A wild mare suffered a broken neck last month after colliding with a pen during a taxpayer-funded helicopter roundup in Utah’s Swasey Herd Management Area. After she died, wranglers dragged her away with chains.
The shocking image of a federally protected animal being treated like trash sparked immediate public outcry and spotlighted the federal government’s seriously flawed approach to “managing” wild horses.
Wild horses are protected under the 1971 Wild Free-Roaming Horses and Burros Act, which Congress unanimously passed to allow mustangs to flourish in their natural habitats. But in recent years, the Bureau of Land Management — the federal agency charged with overseeing America’s wild horses — has moved to eliminate large portions of designated wild horse habitat, round up thousands of horses annually, and curb population levels through inhumane, inefficient methods.
Utah is home to some of the country’s most iconic herds, such as the Onaqui herd near Salt Lake City, yet the state could prove to be the next battleground for controversial BLM strategies being rolled out across the West. In June, the BLM released a proposal to surgically sterilize wild mares in the Confusion Herd Management Area, which comprises more than 293,000 acres in Millard and Juab counties and is home to an estimated 551 horses.
While the BLM has provided assurances that horses will be “humanely sterilized,” the specific method that could be used, ovariectomy via colpotomy, involves the blind insertion of a metal rod through a vaginal incision to sever and crush a mare’s ovaries while the animal remains conscious and alert during the painful procedure.
Ovariectomy via colpotomy is rarely performed on horses, as the risks can be serious — hemorrhaging, evisceration, infection and even death, according to scientific research. In 2013, the National Academy of Sciences specifically advised the BLM not to utilize the ovariectomy via colpotomy method given the risks of trauma and infection.
Starting in 2016, the BLM proposed a research experiment to assess the safety and efficacy of performing ovariectomies on wild horses in the Warm Springs Herd Management Area in Oregon. The surgeries were to be conducted in a corral in nonsterile conditions (by the BLM’s own admission). In one version of the study, the agency sought to quantify the incidence of aborted fetuses from performing the surgery on pregnant mares.
“Not only is ovariectomy via colpotomy far more invasive, inhumane, and risky than other nonsurgical methods of fertility control, it is also more invasive and inhumane than the techniques that veterinarians use on domestic horses in the rare circumstances where some form of ovariectomy is clinically necessary,” 80 veterinarians wrote in an October letter to Secretary of the Interior David Bernhardt.
The Oregon experiments are now stalled after two major academic institutions withdrew their support for the project and a federal court issued a preliminary injunction against the BLM in 2018, citing — among other concerns — a lack of independent veterinary observation.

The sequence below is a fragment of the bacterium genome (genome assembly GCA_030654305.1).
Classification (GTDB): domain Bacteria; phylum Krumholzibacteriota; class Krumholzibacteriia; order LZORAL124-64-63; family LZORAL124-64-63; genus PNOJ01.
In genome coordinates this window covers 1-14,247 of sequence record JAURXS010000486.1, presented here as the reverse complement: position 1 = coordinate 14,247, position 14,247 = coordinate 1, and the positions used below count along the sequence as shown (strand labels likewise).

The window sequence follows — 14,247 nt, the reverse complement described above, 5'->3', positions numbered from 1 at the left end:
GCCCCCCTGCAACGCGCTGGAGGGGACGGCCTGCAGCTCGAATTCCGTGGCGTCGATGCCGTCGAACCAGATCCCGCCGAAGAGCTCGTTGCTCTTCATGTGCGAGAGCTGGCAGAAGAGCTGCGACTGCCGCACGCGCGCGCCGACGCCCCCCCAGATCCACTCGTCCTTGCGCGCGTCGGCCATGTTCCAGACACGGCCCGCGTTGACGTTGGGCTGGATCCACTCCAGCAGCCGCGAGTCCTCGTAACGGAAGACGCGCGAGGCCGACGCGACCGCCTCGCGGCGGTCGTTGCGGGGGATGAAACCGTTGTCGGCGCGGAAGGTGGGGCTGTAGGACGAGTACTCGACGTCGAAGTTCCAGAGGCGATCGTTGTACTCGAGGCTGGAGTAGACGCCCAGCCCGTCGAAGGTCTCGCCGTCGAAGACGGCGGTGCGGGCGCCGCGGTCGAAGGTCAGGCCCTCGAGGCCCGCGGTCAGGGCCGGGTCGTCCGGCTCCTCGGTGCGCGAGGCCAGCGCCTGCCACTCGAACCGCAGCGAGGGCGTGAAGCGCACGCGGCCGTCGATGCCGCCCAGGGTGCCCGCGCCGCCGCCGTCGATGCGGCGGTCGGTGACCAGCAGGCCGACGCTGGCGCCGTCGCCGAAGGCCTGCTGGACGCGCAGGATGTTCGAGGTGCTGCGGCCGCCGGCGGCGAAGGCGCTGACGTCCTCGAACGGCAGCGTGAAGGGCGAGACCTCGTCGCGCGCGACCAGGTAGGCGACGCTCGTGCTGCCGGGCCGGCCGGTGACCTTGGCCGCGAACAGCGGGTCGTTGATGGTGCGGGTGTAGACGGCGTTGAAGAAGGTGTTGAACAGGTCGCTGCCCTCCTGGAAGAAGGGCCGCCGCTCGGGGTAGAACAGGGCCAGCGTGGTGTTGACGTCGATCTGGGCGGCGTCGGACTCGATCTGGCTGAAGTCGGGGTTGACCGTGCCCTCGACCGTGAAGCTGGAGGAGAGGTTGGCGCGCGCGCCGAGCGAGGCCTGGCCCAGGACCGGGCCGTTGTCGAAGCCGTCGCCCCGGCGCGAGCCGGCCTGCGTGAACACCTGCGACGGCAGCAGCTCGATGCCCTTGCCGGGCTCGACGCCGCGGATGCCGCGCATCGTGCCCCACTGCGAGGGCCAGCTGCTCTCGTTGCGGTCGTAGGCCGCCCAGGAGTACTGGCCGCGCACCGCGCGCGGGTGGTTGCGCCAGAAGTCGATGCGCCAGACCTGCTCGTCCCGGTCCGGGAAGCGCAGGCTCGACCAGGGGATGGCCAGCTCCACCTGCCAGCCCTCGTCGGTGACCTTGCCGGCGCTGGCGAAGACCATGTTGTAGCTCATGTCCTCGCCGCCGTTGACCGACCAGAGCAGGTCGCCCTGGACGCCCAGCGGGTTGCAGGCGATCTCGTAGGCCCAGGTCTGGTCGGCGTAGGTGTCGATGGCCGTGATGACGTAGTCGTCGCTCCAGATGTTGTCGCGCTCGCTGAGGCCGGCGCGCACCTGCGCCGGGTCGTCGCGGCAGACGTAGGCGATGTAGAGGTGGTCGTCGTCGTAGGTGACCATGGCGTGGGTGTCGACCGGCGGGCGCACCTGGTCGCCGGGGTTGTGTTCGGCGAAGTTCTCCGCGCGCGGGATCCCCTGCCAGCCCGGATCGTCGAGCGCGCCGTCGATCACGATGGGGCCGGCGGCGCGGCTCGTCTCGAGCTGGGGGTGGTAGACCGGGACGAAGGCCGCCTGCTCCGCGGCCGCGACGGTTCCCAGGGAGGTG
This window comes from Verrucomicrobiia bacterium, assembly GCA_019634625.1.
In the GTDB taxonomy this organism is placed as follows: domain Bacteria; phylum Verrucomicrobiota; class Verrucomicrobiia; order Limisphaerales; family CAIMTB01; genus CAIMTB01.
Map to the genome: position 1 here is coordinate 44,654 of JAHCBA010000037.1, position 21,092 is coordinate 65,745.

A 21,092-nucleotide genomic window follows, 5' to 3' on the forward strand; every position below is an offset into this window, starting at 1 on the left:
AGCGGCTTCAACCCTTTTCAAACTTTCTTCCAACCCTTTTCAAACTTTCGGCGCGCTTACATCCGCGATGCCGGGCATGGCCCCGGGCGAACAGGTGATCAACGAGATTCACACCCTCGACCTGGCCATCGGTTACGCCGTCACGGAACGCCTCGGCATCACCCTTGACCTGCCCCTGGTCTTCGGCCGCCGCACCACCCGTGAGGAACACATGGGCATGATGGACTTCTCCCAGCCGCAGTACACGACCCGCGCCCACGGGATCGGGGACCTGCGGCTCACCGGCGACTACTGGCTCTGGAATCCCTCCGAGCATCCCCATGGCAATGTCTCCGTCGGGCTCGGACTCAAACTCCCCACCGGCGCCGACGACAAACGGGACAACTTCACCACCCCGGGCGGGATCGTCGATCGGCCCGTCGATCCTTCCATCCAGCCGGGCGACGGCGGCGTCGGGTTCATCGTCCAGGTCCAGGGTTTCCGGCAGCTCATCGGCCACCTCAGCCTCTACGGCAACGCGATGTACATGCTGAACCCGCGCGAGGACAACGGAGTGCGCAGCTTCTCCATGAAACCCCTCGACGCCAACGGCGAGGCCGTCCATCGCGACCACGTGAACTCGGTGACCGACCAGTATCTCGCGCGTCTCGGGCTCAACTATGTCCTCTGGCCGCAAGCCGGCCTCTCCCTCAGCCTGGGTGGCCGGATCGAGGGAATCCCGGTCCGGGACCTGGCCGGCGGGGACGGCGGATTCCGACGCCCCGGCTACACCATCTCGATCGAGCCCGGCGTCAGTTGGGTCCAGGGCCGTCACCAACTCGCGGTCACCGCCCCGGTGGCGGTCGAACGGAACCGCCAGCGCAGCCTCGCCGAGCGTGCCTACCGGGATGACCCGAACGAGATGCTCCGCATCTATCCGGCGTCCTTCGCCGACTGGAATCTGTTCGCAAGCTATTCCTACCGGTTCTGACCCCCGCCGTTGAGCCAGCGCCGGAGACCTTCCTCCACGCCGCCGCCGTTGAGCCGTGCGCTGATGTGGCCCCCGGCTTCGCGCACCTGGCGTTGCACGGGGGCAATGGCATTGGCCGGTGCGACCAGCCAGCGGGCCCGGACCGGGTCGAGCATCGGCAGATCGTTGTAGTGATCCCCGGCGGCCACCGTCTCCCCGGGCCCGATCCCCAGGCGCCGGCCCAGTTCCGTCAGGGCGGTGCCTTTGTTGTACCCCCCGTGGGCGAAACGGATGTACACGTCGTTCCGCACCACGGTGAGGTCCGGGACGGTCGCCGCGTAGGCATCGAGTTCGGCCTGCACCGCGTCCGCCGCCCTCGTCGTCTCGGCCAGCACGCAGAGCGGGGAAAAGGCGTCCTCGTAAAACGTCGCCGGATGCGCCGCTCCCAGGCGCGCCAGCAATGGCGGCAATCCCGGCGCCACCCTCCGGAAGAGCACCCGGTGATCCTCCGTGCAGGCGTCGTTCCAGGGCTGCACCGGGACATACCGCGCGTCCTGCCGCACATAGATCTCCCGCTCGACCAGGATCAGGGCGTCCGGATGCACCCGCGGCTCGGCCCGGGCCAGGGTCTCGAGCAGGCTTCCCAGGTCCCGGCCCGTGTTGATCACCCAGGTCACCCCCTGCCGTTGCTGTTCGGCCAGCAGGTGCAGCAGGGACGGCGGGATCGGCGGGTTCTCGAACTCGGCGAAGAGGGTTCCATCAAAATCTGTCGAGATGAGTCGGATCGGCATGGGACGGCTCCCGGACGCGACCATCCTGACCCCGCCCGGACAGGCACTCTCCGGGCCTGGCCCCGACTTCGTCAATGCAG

Now, with this latest Utah proposal, the BLM is attempting to bypass the research route entirely, and instead directly integrate ovariectomies into its fertility control plans without evaluating the overall safety and efficacy of the procedure. What’s more, the BLM is again seeking to carry out surgical sterilizations away from public view.
From a practical standpoint, it is highly doubtful that the BLM would be able to recruit and train enough veterinarians to perform ovariectomies given the steep learning curve associated with these procedures. In 2015, for instance, researchers convened by the agency cited lack of veterinary experience as a major factor that caused a donkey to bleed to death from an ovariectomy training exercise in Arizona.
Still, the BLM continues to aggressively pursue this option. Acting Director William Perry Pendley recently called wild horses an “existential threat” to our public lands, which seems far-fetched considering that equines are significantly outnumbered by livestock. Grazing receipts from recent years show that cattle outnumber horses anywhere from 28 to 1 to over 90 to 1 on BLM land.
The Confusion Herd Management Area’s estimated population of 551 wild horses roughly translates to one horse for every 533 acres of designated habitat. However, the BLM plans to slash the herd to 70 horses — an “appropriate management level” that the agency set in 1987. This absurdly low number constitutes about 60% of the minimum population recommended by scientists to preserve a herd’s genetic viability.
Meanwhile, livestock in Utah graze on nearly 10 times the number of BLM-managed acres — 22 million — compared to the amount of land allocated to wild horses. That the BLM hasn’t updated the Confusion Herd Management Area’s target wild horse population in more than 30 years only reinforces the idea that wild horse protection is a mere afterthought to federal regulators, not a statutory mandate.
Ultimately, the BLM is charged with maintaining horses as self-sustaining populations, preventing their harassment and death, and managing herds at the “minimal feasible level.” The agency should take these directives to heart, instead of promoting risky, ill-conceived solutions.
Joanna Grossman is equine program manager for the Animal Welfare Institute in Washington, D.C.